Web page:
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How the Indian Army can be weaned off its reliance on Russian weapons

The Indian government’s unwillingness to strongly condemn Russia for its invasion of Ukraine appears to have awakened leaders in Washington to a long-simmering problem: how to wean the Indian military from its reliance on Russian weapons. According to Bloomberg News, the US government is considering a $500 million defense package for India to finance the purchase of US weapons systems.

While half a trillion dollars may seem like a lot of money, it really isn’t compared to the scale of the problem. Until recently, India bought almost all of its front-line weaponry from Russia. Researchers at the Stimson Center estimate that, thanks to decades of collaboration, India’s main weapons are overwhelmingly, about 85%, of Russian origin. Furthermore, the Stockholm International Peace Research Institute says that “new orders [from India] for a variety of Russian weapons in 2019-20…will likely lead to an increase in Russian arms exports in the next five years.”

Solving the problem will take time. And it won’t happen unless the Indian defense establishment is willing to make some tough decisions.

The fact is that, like all developing nations, India faces an impossible trinity when it comes to weapons programs: it cannot simultaneously achieve autonomy, affordability, and quality.

Switching to buying more Western weapons systems and lessening its dependence on Russia, for example, would bolster India’s autonomy. But the country would have to sacrifice affordability, meaning it wouldn’t be able to buy as much. India is spending $5.5 billion on the Russian S-400 surface-to-air missile platform. The US-made Terminal High Altitude Area Defense system costs about six times as much and isn’t even as versatile.

Suppose India wants both affordability and quality. Well, historically, some countries have gotten by with fewer but more powerful weapons, often because they are closely tied to the West or China, and benefit from the protection of their allies.

But India, with a giant, prickly neighbor to the north and a slightly smaller but still nuclear-armed neighbor to the west, and continents far from friends who could help in a conflict, is highly unlikely to want to depend on someone else for its essential needs. defense requirements. In its last large-scale war with Pakistan, in 1971, India found itself constantly short of artillery shells and had to secretly import mortars from an Israel with which it did not even have full diplomatic relations at the time.

The memory of defense planners is long. The scarcity of available weapons represents a loss of autonomy that no Indian government could allow.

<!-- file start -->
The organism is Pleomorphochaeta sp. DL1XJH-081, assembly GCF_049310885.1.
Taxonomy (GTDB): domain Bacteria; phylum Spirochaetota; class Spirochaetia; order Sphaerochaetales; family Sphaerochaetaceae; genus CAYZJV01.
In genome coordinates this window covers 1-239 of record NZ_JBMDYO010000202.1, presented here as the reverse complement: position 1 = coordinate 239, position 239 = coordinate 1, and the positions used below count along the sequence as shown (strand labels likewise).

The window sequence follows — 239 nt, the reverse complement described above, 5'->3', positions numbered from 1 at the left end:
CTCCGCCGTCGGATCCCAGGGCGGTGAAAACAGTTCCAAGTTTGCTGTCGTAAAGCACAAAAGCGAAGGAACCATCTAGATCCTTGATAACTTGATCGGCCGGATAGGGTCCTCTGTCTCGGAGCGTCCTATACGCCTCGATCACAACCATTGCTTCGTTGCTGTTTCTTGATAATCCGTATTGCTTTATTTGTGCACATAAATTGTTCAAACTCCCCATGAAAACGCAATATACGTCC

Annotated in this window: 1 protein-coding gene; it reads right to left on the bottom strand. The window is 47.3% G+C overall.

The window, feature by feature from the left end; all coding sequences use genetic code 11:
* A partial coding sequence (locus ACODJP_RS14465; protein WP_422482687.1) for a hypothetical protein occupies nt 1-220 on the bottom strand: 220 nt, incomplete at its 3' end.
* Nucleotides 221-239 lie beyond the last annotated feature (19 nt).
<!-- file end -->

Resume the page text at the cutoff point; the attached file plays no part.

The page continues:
For decades, India has tried to establish a local defense industry, building its own battle tank and jet. Unfortunately, our army hates the results: the Arjun tank and the Tejas fighter. The Arjun, the Indian army complains, cannot be part of any battle plan on the militarized, canal-strewn border with Pakistan: It weighs nearly 70 tons and would collapse most bridges in the Punjab. (By contrast, Russia’s T-90 tank weighs less than 50 tons.) Meanwhile, the Indian Air Force has a long list of reasons why the Tejas isn’t good enough: Its payload is smaller than the F-16’s, the plane takes too long to service, and so on.

In the short term, indigenization offers affordability and autonomy, at the cost of quality. The question is whether India has the patience and the political will to overcome the initial bumps. China’s government invested for decades in the Shenyang J-8 fighter jet, which was significantly less sophisticated than other interceptors of its day. Indian defense analysts might point out that it was only through the purchase of vast amounts of low-quality equipment, over the decades, that China finally built the Chengdu J-20 stealth aircraft, which may well be an “almost pair” of the American fifth-generation fighters.

Of course, Chinese leaders did not have to deal with constant leaks to a free press from an outraged air force. And then there is the fact that, at least in India, it will have to produce many, if not most, of these new planes, tanks and ships in the private sector. Are Indian politicians, and more importantly voters, willing to accept the delays and opacities associated with a larger defense industry?

Interestingly, it is probably safer politically for literal amounts of cash to go to Russian or Western defense companies than to pay a much smaller sum to some Indian oligarch. The toxic relationship of the Indian state with the private sector is one of the biggest obstacles to indigenizing arms production.

However, that is what needs to be done. If Indian leaders want a reliable and affordable pipeline of decent-quality weapons that arrives quickly enough to deter an aggressive China, they will have to fund local defense companies, convince voters of the need for large military budgets, suffer failure and scandals. , and deploy less powerful weapons until they can develop better ones.

The task will be complicated and politically difficult. They should probably start.


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